Many other things were handled well too. Naruto's triumphant return was quite nearly defeated by Pain which was a shock. Naruto going completely berserk and being tempted by the Fox Spirit was a psychological wrinkle. The scene with his father's ghost was a nice calming break in the midst of all the chaos. The entire episode Confession starring Hinata was heart-breakingly tragic. I've known people to cry watching that.
True, the arc still had problems, like cutting away to characters who weren't in the Leaf Village for the sake of padding and some unnecessary almost deaths.
So where did the arc going so horribly wrong in my book? Let's break it down...
Pain saying he worked for someone else- This is one of the oldest, cheapest cliches in shonen. It usually goes like this "You may have beaten me, but I am the weakest of the Council of Seven!" It's a quick and dirty way to build up your next villain. It's also lazy and distracting. Does Pain really need to say that in the middle of the fight? Let us, the audience, focus on the villain right in front of us. Also, there are less contrived ways to do this. Have them investigating after the arc is completed and gradually learn that. Heck, that could have been a whole arc in and of itself! Padding that actually frickin' matters!
Pain's backstory- Heavens to Besty, I've lost count of how often this show has done this. A long, heart-breaking, oh-so-sad backstory for the villain... in the last minute. Don't get me wrong, done well this is an excellent device. However, the show often screws this up, for several reasons and both are evident here. First, most of the time it's just filler. These back stories will invariably take up several episodes. Second, they rarely have anything to do with what's actually going on. This is especially true if the characters never learn about it. Third, THEY HAPPEN AT THE LAST MINUTE. If you did this kind of things earlier, it might matter. At the very least, it would add depth to the character or cast his actions in a different light. If you are seconds away from vaporizing him it doesn't matter!
In Pain's case it's made worse by the fact it's Naruto cliche. It's yet ANOTHER story about war torn orphans. Almost everything in it is recycled material. Oh, and lets not forget HE NUKED A CIVILIAN POPULATION OUT OF SPITE. You could have the saddest, most tragic background in the world, but if you murder that many innocent people I NO LONGER CARE ABOUT YOUR FEELINGS!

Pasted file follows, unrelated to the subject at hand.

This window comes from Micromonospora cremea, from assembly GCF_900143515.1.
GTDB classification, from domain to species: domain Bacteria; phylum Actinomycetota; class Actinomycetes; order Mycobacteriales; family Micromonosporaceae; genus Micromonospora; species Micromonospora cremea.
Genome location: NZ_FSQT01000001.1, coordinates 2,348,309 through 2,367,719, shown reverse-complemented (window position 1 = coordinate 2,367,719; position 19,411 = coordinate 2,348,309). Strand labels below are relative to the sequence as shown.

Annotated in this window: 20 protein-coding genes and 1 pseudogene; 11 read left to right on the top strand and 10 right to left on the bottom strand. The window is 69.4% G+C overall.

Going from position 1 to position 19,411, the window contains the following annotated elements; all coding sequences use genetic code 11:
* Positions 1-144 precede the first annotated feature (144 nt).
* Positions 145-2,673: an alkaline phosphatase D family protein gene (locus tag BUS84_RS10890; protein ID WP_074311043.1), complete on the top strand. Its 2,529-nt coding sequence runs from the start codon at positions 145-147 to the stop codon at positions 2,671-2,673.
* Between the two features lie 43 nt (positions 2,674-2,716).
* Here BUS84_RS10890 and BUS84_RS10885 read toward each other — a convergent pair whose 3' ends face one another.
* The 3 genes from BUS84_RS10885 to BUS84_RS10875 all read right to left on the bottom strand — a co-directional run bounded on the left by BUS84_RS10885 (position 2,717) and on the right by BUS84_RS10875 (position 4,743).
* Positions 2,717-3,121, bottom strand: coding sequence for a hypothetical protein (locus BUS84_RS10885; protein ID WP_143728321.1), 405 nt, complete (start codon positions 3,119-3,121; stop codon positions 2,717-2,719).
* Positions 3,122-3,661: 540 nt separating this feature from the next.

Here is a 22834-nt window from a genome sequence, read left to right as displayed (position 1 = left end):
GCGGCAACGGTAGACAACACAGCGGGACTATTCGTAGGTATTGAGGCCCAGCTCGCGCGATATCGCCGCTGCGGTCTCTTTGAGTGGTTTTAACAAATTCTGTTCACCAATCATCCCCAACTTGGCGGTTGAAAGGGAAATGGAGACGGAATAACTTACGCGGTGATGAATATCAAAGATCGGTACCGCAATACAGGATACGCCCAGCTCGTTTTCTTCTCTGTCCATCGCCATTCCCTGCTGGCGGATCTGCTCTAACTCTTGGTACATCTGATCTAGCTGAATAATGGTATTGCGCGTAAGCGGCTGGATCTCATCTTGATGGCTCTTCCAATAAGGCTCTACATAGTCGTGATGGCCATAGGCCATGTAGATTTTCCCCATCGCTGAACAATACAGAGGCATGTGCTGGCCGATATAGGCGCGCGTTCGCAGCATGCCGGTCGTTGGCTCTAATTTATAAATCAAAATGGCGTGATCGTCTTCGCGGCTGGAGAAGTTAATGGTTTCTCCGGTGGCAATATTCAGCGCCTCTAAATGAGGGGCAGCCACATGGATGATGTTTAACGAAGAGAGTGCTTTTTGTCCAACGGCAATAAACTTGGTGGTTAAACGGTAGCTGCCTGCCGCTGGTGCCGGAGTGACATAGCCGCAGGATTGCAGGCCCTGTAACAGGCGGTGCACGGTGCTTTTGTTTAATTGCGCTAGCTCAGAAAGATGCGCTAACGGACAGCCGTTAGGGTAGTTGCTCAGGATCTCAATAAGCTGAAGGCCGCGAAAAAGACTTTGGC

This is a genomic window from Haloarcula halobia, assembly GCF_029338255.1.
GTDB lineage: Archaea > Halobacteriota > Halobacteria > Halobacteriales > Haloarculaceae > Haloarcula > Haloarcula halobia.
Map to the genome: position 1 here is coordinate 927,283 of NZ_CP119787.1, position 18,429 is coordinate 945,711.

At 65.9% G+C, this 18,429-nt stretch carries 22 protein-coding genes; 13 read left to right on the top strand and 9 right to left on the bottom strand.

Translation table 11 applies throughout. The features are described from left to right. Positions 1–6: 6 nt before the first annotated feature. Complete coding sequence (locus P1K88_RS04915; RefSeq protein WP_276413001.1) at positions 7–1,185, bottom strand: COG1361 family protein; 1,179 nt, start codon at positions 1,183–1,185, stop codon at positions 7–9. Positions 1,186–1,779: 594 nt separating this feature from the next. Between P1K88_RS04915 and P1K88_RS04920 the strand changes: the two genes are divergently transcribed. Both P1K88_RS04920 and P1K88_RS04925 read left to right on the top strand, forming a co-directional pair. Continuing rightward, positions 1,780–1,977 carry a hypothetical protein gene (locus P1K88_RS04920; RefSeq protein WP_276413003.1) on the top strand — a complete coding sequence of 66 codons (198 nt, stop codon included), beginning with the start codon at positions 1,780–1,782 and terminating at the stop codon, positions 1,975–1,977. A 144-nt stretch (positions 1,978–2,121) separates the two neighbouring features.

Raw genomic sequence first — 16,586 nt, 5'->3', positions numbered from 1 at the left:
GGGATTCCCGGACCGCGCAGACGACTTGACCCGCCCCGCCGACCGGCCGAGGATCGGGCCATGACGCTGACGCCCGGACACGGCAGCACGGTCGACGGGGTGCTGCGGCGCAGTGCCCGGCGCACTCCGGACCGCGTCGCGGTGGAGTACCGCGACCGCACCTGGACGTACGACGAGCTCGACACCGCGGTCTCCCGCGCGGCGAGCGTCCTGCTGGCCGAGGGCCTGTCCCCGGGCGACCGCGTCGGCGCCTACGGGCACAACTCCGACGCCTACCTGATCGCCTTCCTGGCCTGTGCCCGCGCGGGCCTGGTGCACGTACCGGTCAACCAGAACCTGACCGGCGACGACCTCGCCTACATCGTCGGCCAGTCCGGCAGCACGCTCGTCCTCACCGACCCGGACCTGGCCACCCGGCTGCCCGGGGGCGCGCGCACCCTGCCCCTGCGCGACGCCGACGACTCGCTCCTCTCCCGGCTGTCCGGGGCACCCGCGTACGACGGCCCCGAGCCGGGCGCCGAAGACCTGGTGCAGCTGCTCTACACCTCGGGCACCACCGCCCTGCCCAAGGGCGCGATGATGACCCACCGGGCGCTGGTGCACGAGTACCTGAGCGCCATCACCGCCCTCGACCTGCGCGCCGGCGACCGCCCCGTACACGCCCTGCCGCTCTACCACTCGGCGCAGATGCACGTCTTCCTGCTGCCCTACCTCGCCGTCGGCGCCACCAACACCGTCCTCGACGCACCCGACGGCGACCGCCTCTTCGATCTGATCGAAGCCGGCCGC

Pain's Motivation- Desire for peace? That's pretty cliche too. Honestly, they could have put in any number of other cliche villain motivations and it would have worked just as well (which is to say, terrible). "He wanted to be killed by you." "He did it for love." Say what you will about the immortal guy from an earlier arc, at leas this "fanatic-of-a-death-cult" was an original motivation.
The Mass Resurrection- Everything before this is small beans to this. I would not have even written this if it weren't for this. AT THE END OF THE ARC PAIN RESURRECTS EVERYONE HE KILLED IN THE VILLAGE. What the flaming rat fuck shit? Are you kidding me?
After the intense emotional roller coaster ride that most of the arc was, that felt like a slap to the face. Imagine if you faked your death. Then you jumped out of your coffin at your funeral and yelled SURPRISE! Would people be glad to see you alive? Yes. Would they want to kill you? Oh hell yes.
This makes a bunch of the almost kills baffling too. Why almost kill Hinata and Choji's father? If you were going to do your mass-resurrection spell anyway, falling back on that tired shonen cliche was completely unnecessary. Heck, why didn't kill more characters? I'm not saying make it a total blood bath. Too much and viewers just become numb and you might over play your hand too. However, establish a theme of Naruto's teachers dying. In the course of the arc, Jiraya and Kakashi die and the Frog guy gets critically injured. Throw in his school teacher's death to make it a complete package.
Forget about the silly-looking life saving slugs rescuing hordes of faceless extras after the explosion at least!
Basically, the resurrection robs the arc of almost all of it's emotional impact. It's not just disappointment. It felt almost like betrayal. We were made to feel a certain way and then it was thrown back at us. All of the build up felt like a trick. Basically, I just don't feel like I can trust this show anymore. It'll do anything for pathos, no matter how cheap or stupid.
I know I'm reacting emotionally, but a good series engages you emotionally. And I guess that's why I'm so angry. This series made me care, then made me feel exploited.
Yeah, I know there's tons more of Naruto after the Pain arc, but I'm done with the series. I feel like there's still great stories buried in there. But I am just not willing to wade through the titanic amount of padding and filler to get to it.